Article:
Recently I have found many YouTube videos with misleading metadata and/or inappropriate content to be monetized with AdSense. And from the looks of it, a question arises – Is YouTube making the same mistake again as in 2016? I have been compelled to bring this up because most of the videos I’m talking about contain sexually provocative scenes, which in turn carries a negative message for YouTube’s ad-campaign.
Let me put a few examples and make the whole thing clear. The examples I’m about to present here use Bengali as the video language and that of the title. So many of you may not understand it directly; nevertheless you can take help from Google translate. Also before watching these videos for exemplary purpose, make sure that you are 18+.
According to the title of the above video, the actress Srilekha will show off her ‘body’ to whoever would like to see that. I instantly got interested upon seeing the title and clicked on the video to watch it. I came to know that it is a news-based video. According to the information provided inside the video, the actress is single now and would consider anyone who’d like to propose to her. Clearly it’s not the same thing as ‘showing off body’ to strangers. So the bottom line is this video is using misleading title. It has misleading and sexually provocative thumbnail too.
I found the view monetized and this was a suggested video on a newly created YouTube account which I had never used before to watch videos. Shockingly enough, YouTube now-a-days has started to suggest sexually provocative videos to even brand-new viewers. Had I previously watched such videos using this account, I wouldn’t be surprised to be suggested to watch same type of videos. (This post is titled ‘Is YouTube making the same mistake as in 2016?’)
It is obvious that YouTube now is kind of liberal when it comes to title and thumbnail, all they stress on is ‘inner’ content. Since this particular video presented above has no inappropriate content inside it, it is still intact (monetized and not age-restricted). If it contained inappropriate or sexually explicit content inside it, it would certainly have been age-restricted, even removed from YouTube.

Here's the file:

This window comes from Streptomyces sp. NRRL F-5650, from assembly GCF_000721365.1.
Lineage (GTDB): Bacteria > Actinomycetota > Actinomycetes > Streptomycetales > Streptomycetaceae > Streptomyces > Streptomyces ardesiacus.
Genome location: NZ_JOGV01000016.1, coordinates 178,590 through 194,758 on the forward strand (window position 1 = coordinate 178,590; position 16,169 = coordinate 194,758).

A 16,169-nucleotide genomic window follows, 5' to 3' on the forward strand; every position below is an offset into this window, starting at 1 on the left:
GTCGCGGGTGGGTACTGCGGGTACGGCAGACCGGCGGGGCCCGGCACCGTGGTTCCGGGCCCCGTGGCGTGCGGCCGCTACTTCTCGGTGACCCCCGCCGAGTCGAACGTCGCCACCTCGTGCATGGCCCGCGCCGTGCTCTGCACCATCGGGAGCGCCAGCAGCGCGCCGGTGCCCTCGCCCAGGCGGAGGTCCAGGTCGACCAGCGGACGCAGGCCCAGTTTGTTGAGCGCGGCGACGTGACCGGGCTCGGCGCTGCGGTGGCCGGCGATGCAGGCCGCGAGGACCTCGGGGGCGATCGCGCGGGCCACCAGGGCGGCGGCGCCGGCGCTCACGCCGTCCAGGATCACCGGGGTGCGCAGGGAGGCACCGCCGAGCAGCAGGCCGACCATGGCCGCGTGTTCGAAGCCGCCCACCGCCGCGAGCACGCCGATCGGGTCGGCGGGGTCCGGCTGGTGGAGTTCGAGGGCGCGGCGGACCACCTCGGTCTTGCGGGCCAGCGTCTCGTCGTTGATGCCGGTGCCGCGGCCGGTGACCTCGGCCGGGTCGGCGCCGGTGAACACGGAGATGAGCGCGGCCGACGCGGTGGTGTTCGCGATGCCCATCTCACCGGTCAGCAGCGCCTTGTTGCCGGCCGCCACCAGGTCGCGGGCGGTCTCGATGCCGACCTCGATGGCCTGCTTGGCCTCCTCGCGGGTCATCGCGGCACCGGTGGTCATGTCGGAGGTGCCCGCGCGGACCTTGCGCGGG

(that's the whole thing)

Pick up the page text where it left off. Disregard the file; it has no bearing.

Here’s another misleading video I just found monetized. According to the title, the video is supposed to show physical intimacy between nephew and mami (wife of maternal uncle). But there is no such thing inside the video itself. I watched the full video and here’s what I saw: the nephew decently proposes to mami without touching her. (This post is titled ‘Is YouTube making the same mistake as in 2016?’)
He argues that mama (maternal uncle) is abroad for the last couple of years and there’s nobody to physically accompany her. Then mami says it’s wrong and promises to find him a beautiful bride. NOT a single physical touch happens in the video! And the people you get to see in the thumbnail aren’t the ones found in the video; it’s just a randomly collected sexually provocative thumbnail. So you understand that this video too uses misleading title and thumbnail. Videos like this should definitely be reported. Here’s a nice article which describes how to report a YouTube video:
How to report a YouTube video: In case you found infringing videos on YouTube
You can also check out our previous posts on misleading metadata:
Metadata: When it becomes misleading and leads your YouTube account to termination
Examples of misleading metadata: Be able to identify the infringing videos on YouTube